With the reduced dataset, this should run quite quickly. As you will see from looking at the output, there are very few loci included in the final dataset - like with our reference dataset we will need to switch to some ‘real data’ for our downstream analyses to make any real sense. For now though, the populations options are:

NB: Stacks can output a wide-range formats - i.e. Structure, Phylip - for now though we only need these formats.

Another point that is worth making - Stacks is well maintained and is continually updated. A lot of new features for outputing data in various different formats have been added since this tutorial was first put together and new features are being added all the time. Be sure to check the different options on the pipeline website

Now we have run the denovo Stacks pipeline in full. The next step is to look at this data in more detail.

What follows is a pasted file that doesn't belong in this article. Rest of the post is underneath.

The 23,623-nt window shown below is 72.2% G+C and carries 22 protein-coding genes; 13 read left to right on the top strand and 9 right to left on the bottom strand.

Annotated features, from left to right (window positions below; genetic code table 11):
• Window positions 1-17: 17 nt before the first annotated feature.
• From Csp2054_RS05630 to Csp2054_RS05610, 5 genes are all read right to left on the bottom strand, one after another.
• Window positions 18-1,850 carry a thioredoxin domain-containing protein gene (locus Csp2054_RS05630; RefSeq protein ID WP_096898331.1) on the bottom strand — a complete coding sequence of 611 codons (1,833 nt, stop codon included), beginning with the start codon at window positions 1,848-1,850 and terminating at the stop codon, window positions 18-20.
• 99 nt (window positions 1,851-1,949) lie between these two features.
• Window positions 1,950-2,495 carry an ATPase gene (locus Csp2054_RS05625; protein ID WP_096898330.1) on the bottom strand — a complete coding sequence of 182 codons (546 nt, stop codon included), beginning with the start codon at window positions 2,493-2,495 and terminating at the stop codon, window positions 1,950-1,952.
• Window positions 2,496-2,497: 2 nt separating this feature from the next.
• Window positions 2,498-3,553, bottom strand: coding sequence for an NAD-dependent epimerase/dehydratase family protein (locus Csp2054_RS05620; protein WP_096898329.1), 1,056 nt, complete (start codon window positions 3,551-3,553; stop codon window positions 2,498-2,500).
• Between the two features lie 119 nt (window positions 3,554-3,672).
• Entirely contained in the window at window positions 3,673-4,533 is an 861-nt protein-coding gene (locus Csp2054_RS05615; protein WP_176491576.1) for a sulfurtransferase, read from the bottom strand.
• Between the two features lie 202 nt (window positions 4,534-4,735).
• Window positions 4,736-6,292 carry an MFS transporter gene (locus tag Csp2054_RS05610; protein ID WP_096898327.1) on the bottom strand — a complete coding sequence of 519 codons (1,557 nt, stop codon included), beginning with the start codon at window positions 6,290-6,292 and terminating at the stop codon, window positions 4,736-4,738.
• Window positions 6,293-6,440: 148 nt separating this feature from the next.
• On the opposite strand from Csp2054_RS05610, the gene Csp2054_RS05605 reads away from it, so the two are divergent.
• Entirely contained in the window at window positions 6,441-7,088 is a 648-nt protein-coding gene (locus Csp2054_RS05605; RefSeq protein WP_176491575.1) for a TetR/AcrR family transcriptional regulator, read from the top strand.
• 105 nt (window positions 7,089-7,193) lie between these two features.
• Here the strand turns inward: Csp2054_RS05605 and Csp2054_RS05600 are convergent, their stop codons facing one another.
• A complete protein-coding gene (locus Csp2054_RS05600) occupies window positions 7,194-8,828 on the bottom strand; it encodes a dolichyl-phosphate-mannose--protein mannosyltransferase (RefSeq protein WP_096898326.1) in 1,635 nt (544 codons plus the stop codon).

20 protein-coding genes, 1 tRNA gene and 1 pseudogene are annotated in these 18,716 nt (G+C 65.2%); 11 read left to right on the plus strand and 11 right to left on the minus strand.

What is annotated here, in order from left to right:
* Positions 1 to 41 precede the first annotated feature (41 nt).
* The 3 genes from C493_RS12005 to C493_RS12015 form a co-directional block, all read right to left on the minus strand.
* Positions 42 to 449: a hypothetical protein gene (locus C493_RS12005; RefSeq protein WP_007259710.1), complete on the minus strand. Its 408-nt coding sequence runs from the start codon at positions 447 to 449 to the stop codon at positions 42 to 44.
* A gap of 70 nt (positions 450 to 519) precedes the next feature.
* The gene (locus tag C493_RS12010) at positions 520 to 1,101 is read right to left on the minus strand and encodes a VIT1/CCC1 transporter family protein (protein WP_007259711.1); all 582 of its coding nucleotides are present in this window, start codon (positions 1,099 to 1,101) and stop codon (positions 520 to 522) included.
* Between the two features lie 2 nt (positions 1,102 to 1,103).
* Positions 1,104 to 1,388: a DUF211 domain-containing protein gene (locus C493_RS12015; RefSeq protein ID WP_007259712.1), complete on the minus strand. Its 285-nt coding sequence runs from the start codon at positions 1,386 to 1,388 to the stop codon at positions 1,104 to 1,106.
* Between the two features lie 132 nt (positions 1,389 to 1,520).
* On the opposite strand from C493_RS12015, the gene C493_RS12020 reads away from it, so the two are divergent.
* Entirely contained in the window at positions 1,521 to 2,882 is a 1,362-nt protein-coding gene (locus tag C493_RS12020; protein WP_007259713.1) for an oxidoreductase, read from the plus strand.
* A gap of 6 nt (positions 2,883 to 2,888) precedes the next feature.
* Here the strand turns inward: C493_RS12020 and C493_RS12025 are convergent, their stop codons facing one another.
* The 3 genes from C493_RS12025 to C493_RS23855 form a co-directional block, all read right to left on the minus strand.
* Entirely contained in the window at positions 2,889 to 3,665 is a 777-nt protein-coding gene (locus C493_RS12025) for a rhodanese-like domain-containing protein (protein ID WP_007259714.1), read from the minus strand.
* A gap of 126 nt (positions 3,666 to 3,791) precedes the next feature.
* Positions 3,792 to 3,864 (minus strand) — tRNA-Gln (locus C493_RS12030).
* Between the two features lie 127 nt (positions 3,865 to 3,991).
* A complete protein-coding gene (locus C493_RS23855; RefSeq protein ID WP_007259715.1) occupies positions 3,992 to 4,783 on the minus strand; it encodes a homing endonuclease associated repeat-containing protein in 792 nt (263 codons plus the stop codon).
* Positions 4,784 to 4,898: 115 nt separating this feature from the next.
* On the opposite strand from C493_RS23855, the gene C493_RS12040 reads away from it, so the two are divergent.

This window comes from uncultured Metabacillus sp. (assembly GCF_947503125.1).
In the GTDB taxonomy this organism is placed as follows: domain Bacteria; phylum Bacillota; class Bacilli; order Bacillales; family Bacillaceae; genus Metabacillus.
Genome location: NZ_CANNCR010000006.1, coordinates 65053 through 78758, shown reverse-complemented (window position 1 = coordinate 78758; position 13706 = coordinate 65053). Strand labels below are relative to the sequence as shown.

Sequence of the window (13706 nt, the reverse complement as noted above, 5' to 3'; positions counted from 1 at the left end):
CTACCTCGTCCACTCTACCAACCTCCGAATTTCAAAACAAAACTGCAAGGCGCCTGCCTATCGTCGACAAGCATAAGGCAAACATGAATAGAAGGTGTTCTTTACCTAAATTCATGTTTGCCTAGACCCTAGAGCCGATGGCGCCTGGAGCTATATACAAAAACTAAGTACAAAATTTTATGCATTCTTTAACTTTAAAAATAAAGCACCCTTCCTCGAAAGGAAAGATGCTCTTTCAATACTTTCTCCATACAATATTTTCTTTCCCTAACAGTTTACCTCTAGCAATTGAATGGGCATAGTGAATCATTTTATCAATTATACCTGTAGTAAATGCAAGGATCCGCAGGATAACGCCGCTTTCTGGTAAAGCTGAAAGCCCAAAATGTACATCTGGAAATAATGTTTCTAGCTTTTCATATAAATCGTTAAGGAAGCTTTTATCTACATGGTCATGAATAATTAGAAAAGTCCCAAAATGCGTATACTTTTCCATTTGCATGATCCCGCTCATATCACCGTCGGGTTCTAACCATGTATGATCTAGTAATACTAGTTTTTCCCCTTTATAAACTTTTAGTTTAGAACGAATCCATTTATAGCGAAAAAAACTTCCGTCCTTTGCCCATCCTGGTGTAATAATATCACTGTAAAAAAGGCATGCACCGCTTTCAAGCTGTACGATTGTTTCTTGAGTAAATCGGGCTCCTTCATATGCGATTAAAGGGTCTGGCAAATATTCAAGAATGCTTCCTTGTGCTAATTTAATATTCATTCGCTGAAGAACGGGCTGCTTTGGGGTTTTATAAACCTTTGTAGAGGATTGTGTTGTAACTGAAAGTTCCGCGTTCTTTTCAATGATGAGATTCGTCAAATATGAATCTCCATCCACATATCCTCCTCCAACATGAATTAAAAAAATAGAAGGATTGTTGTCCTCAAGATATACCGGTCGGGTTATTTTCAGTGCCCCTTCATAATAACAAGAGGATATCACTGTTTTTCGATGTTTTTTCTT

3. Analysing the data

First things first, let’s get the output from a full analysis.

cd ~/denovo_rad
mkdir results
cd results
cp /homes/evopserver/lectures/NGS-NonModelOrganism/denovo/\
populations_full/* ./

####What does the output mean?

Before actually looking into this data in great detail, let’s just get a sense of what we have actually produced here. Use less or head to look at each of the files in turn and examine the contents. The output is described below:

For more information on all of these file formats and their fields, see the Stacks manual.

####Assessing the output in more detail